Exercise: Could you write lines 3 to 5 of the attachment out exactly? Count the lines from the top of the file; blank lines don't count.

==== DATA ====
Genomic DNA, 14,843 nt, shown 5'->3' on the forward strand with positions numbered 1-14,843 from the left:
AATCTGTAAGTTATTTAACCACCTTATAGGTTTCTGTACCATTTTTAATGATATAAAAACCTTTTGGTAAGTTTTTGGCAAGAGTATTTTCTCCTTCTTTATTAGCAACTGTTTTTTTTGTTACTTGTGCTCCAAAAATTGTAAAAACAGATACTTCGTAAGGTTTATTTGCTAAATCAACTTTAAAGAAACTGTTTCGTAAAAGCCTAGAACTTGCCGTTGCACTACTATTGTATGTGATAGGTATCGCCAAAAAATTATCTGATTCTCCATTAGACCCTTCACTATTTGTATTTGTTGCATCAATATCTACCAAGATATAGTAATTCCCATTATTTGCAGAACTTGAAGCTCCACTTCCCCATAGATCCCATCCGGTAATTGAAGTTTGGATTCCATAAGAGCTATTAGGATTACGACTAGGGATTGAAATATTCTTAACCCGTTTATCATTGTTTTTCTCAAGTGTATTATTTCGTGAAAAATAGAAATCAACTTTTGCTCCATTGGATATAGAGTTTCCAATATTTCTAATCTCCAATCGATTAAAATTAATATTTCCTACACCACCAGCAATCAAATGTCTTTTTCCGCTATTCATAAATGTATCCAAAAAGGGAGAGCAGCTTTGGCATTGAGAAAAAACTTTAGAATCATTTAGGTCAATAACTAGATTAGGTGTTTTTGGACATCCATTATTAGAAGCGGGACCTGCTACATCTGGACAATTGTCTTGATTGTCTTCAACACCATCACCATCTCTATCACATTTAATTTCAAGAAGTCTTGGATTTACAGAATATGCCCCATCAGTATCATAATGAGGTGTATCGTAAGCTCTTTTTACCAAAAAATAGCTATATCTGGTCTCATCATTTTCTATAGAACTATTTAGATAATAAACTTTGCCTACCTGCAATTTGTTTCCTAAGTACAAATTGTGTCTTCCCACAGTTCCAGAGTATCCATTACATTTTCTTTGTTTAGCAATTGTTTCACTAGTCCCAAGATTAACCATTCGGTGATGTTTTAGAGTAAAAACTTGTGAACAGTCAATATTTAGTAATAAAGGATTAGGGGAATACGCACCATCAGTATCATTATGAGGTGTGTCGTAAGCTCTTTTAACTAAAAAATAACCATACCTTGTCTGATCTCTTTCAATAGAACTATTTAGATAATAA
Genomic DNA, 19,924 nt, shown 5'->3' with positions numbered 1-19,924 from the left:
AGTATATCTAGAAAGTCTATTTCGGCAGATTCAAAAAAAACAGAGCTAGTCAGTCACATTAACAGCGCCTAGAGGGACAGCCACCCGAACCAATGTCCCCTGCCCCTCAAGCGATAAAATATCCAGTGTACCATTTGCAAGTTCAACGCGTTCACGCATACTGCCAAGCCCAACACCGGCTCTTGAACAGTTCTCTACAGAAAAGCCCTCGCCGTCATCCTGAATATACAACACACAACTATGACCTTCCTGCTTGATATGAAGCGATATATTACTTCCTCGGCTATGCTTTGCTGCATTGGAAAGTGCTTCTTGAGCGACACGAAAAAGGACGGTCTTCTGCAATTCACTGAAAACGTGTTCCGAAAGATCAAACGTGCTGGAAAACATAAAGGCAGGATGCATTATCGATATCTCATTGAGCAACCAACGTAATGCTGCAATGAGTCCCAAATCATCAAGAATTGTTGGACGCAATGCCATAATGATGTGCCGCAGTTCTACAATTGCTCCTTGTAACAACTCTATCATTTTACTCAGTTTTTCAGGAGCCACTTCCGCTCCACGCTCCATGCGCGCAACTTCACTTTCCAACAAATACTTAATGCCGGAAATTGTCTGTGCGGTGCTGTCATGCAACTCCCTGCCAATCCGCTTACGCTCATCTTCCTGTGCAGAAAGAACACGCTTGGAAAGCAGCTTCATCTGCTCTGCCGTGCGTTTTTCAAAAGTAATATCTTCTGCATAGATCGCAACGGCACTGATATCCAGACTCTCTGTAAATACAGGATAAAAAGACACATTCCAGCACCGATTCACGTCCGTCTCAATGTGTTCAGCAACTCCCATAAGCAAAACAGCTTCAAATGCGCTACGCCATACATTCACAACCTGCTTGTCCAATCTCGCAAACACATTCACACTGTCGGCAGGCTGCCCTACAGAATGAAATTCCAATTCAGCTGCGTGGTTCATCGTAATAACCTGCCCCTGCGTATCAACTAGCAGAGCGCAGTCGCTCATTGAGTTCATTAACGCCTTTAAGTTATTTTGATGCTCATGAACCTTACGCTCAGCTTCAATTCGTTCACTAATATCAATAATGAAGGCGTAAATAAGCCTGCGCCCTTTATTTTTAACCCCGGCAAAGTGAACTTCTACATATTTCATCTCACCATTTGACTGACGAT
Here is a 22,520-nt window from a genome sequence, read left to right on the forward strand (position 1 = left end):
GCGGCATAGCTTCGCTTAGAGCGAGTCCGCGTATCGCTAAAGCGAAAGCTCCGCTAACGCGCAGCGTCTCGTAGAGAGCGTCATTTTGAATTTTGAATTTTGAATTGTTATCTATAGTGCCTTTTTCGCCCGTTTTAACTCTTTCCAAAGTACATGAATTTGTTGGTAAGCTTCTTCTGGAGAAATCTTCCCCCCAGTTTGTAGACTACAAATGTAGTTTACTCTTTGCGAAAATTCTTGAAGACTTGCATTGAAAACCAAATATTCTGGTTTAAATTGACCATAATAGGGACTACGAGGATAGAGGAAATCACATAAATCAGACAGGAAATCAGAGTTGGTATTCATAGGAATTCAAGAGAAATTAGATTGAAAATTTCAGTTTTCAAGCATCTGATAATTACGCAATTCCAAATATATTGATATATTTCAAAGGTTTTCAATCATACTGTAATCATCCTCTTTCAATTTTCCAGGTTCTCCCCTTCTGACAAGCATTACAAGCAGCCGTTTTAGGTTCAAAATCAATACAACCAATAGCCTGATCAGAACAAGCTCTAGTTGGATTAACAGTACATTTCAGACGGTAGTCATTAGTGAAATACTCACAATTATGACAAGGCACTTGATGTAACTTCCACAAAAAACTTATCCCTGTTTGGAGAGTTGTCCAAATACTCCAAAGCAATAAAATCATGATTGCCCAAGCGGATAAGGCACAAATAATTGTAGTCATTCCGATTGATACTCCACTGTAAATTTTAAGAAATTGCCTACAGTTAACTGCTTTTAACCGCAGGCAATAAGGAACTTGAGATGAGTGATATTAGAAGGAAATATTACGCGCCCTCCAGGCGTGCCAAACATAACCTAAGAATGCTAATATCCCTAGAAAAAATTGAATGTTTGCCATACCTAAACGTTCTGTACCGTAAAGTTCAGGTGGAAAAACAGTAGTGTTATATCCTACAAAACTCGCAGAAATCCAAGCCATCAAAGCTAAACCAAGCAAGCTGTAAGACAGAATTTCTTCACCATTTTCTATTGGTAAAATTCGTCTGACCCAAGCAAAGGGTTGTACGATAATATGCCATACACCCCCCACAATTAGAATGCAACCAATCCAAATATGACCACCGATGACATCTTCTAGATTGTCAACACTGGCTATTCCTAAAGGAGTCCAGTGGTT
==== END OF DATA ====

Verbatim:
Genomic DNA, 19,924 nt, shown 5'->3' with positions numbered 1-19,924 from the left:
AGTATATCTAGAAAGTCTATTTCGGCAGATTCAAAAAAAACAGAGCTAGTCAGTCACATTAACAGCGCCTAGAGGGACAGCCACCCGAACCAATGTCCCCTGCCCCTCAAGCGATAAAATATCCAGTGTACCATTTGCAAGTTCAACGCGTTCACGCATACTGCCAAGCCCAACACCGGCTCTTGAACAGTTCTCTACAGAAAAGCCCTCGCCGTCATCCTGAATATACAACACACAACTATGACCTTCCTGCTTGATATGAAGCGATATATTACTTCCTCGGCTATGCTTTGCTGCATTGGAAAGTGCTTCTTGAGCGACACGAAAAAGGACGGTCTTCTGCAATTCACTGAAAACGTGTTCCGAAAGATCAAACGTGCTGGAAAACATAAAGGCAGGATGCATTATCGATATCTCATTGAGCAACCAACGTAATGCTGCAATGAGTCCCAAATCATCAAGAATTGTTGGACGCAATGCCATAATGATGTGCCGCAGTTCTACAATTGCTCCTTGTAACAACTCTATCATTTTACTCAGTTTTTCAGGAGCCACTTCCGCTCCACGCTCCATGCGCGCAACTTCACTTTCCAACAAATACTTAATGCCGGAAATTGTCTGTGCGGTGCTGTCATGCAACTCCCTGCCAATCCGCTTACGCTCATCTTCCTGTGCAGAAAGAACACGCTTGGAAAGCAGCTTCATCTGCTCTGCCGTGCGTTTTTCAAAAGTAATATCTTCTGCATAGATCGCAACGGCACTGATATCCAGACTCTCTGTAAATACAGGATAAAAAGACACATTCCAGCACCGATTCACGTCCGTCTCAATGTGTTCAGCAACTCCCATAAGCAAAACAGCTTCAAATGCGCTACGCCATACATTCACAACCTGCTTGTCCAATCTCGCAAACACATTCACACTGTCGGCAGGCTGCCCTACAGAATGAAATTCCAATTCAGCTGCGTGGTTCATCGTAATAACCTGCCCCTGCGTATCAACTAGCAGAGCGCAGTCGCTCATTGAGTTCATTAACGCCTTTAAGTTATTTTGATGCTCATGAACCTTACGCTCAGCTTCAATTCGTTCACTAATATCAATAATGAAGGCGTAAATAAGCCTGCGCCCTTTATTTTTAACCCCGGCAAAGTGAACTTCTACATATTTCATCTCACCATTTGACTGACGAT
Here is a 22,520-nt window from a genome sequence, read left to right on the forward strand (position 1 = left end):